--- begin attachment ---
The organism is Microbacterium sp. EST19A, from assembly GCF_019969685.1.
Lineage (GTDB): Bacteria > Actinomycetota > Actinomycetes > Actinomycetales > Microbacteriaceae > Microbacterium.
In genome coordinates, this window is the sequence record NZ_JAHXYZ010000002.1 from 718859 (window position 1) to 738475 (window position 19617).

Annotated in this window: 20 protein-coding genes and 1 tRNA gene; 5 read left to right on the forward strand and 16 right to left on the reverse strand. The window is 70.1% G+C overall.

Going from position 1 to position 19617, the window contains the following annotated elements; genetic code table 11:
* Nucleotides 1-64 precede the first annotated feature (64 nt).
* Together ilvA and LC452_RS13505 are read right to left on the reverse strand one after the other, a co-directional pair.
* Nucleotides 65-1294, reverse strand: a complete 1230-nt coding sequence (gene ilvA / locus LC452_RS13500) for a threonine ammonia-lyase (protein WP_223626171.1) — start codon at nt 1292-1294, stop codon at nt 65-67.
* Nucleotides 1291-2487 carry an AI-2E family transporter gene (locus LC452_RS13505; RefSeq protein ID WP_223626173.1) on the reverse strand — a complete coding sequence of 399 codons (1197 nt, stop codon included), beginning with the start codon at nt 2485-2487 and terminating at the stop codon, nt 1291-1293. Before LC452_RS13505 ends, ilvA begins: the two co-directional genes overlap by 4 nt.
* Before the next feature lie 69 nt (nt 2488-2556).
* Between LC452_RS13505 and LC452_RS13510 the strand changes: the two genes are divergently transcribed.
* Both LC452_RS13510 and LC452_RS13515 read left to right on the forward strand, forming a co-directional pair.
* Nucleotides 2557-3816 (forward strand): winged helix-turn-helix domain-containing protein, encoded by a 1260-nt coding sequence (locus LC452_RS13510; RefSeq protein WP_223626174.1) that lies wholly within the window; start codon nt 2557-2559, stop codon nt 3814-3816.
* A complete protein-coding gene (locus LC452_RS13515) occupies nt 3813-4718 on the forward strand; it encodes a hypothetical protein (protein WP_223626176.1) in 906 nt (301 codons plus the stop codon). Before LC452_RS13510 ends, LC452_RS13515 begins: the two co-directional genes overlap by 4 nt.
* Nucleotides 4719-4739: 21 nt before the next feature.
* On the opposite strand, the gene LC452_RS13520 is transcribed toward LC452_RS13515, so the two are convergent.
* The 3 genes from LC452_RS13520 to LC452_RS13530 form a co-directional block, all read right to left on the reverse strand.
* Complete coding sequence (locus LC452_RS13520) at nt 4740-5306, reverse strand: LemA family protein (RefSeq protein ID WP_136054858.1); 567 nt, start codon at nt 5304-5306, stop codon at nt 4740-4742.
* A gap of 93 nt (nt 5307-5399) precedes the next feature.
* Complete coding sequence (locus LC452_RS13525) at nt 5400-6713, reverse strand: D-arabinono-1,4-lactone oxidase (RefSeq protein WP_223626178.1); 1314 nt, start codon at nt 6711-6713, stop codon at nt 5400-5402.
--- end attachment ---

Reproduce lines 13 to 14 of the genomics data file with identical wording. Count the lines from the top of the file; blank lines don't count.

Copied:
* Nucleotides 2557-3816 (forward strand): winged helix-turn-helix domain-containing protein, encoded by a 1260-nt coding sequence (locus LC452_RS13510; RefSeq protein WP_223626174.1) that lies wholly within the window; start codon nt 2557-2559, stop codon nt 3814-3816.
* A complete protein-coding gene (locus LC452_RS13515) occupies nt 3813-4718 on the forward strand; it encodes a hypothetical protein (protein WP_223626176.1) in 906 nt (301 codons plus the stop codon). Before LC452_RS13510 ends, LC452_RS13515 begins: the two co-directional genes overlap by 4 nt.